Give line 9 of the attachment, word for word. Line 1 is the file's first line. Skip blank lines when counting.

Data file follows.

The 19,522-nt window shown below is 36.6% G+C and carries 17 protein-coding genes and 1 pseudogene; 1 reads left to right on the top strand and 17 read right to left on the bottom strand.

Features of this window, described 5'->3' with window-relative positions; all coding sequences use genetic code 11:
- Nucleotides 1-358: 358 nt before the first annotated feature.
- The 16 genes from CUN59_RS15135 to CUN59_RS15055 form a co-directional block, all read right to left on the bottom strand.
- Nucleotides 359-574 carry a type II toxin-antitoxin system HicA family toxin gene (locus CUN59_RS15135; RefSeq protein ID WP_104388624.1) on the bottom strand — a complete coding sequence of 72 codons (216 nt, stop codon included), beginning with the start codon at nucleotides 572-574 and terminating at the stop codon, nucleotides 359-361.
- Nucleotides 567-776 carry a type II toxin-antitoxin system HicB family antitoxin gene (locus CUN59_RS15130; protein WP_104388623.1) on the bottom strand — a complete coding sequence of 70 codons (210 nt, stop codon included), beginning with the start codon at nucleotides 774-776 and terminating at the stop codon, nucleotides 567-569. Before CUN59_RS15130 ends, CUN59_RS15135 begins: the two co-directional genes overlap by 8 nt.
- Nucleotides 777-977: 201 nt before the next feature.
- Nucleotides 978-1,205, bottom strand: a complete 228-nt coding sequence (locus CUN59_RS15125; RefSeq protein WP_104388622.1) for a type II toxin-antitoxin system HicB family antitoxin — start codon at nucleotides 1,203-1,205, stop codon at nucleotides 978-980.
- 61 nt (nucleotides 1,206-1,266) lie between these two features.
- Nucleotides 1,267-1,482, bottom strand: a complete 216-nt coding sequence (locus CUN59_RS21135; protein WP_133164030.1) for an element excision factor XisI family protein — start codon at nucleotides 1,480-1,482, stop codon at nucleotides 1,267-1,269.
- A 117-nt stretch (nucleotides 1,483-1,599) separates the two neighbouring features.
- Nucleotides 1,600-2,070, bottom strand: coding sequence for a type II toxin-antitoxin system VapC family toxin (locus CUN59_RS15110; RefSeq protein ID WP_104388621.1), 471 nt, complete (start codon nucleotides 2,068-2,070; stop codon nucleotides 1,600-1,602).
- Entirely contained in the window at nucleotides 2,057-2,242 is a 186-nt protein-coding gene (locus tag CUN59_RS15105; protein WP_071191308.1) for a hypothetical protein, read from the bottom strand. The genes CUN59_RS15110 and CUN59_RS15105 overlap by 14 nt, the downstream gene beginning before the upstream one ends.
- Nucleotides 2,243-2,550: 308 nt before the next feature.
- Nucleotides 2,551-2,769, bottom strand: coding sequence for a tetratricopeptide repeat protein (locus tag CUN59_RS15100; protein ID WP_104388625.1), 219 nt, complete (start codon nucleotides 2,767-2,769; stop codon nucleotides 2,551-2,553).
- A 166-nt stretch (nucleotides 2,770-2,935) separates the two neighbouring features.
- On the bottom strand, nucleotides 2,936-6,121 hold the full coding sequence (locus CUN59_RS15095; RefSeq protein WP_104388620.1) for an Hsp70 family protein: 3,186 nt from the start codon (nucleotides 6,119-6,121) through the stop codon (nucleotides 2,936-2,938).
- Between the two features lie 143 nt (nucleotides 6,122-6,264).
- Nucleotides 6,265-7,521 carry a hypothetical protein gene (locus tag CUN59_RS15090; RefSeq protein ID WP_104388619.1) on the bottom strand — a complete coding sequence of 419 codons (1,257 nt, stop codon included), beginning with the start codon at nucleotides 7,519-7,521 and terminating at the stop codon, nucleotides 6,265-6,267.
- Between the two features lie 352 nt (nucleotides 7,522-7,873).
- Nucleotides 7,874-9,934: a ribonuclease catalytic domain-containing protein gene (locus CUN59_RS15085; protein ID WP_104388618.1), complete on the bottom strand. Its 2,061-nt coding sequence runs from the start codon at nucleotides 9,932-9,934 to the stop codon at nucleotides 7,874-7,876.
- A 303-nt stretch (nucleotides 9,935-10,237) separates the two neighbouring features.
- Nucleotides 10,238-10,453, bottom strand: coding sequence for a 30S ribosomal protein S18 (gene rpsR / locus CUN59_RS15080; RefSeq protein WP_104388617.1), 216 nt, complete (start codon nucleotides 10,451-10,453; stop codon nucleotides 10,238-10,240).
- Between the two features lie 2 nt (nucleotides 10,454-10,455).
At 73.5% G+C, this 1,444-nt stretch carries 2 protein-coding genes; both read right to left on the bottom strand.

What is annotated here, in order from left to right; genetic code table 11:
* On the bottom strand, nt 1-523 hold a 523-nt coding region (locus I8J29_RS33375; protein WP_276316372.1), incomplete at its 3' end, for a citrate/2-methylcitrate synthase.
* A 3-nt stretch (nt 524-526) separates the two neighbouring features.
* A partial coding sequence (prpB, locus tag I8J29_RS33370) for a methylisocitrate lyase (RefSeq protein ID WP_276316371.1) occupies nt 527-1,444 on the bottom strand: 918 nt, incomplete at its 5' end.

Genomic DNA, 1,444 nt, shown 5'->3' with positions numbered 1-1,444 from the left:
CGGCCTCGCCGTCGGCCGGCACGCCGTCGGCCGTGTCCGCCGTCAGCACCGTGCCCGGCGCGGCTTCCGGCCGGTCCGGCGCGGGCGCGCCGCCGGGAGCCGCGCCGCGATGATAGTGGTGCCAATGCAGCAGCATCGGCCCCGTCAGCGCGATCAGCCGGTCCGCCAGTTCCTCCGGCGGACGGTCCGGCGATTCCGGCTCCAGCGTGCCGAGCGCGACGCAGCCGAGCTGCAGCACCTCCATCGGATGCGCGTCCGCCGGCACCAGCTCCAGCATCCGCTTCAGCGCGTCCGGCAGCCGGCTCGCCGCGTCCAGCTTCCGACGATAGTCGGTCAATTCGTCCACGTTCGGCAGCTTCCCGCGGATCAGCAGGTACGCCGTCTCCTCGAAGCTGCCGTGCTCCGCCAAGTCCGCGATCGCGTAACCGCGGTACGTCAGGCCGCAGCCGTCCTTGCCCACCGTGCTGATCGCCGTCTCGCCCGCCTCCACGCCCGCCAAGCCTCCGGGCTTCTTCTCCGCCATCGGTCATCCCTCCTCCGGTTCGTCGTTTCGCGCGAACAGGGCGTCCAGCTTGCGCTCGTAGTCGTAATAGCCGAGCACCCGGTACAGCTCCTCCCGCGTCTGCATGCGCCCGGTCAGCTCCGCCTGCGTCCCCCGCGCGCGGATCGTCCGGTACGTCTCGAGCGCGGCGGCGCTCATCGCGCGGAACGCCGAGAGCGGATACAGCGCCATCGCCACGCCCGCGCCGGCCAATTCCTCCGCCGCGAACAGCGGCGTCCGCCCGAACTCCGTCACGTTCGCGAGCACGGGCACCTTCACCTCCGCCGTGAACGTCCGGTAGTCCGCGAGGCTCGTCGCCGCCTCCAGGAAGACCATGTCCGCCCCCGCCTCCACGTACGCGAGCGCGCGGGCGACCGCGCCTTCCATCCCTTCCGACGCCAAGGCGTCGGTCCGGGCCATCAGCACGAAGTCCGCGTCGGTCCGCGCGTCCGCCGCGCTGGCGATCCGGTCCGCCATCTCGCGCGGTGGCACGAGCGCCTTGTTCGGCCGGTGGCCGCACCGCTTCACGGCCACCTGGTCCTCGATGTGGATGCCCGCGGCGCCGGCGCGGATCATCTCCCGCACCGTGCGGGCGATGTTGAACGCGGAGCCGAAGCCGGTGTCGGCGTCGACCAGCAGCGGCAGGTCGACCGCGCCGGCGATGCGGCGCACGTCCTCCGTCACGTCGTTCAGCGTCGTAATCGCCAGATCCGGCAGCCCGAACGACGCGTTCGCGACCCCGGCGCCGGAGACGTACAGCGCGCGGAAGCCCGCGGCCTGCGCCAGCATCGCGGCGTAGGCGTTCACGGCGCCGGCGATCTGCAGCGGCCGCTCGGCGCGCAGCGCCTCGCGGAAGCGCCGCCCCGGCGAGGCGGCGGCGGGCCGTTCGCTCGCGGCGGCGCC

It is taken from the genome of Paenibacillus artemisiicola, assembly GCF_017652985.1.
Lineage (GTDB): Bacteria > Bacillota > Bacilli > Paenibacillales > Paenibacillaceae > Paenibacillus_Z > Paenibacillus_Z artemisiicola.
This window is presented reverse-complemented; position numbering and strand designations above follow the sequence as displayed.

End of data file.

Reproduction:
- 61 nt (nucleotides 1,206-1,266) lie between these two features.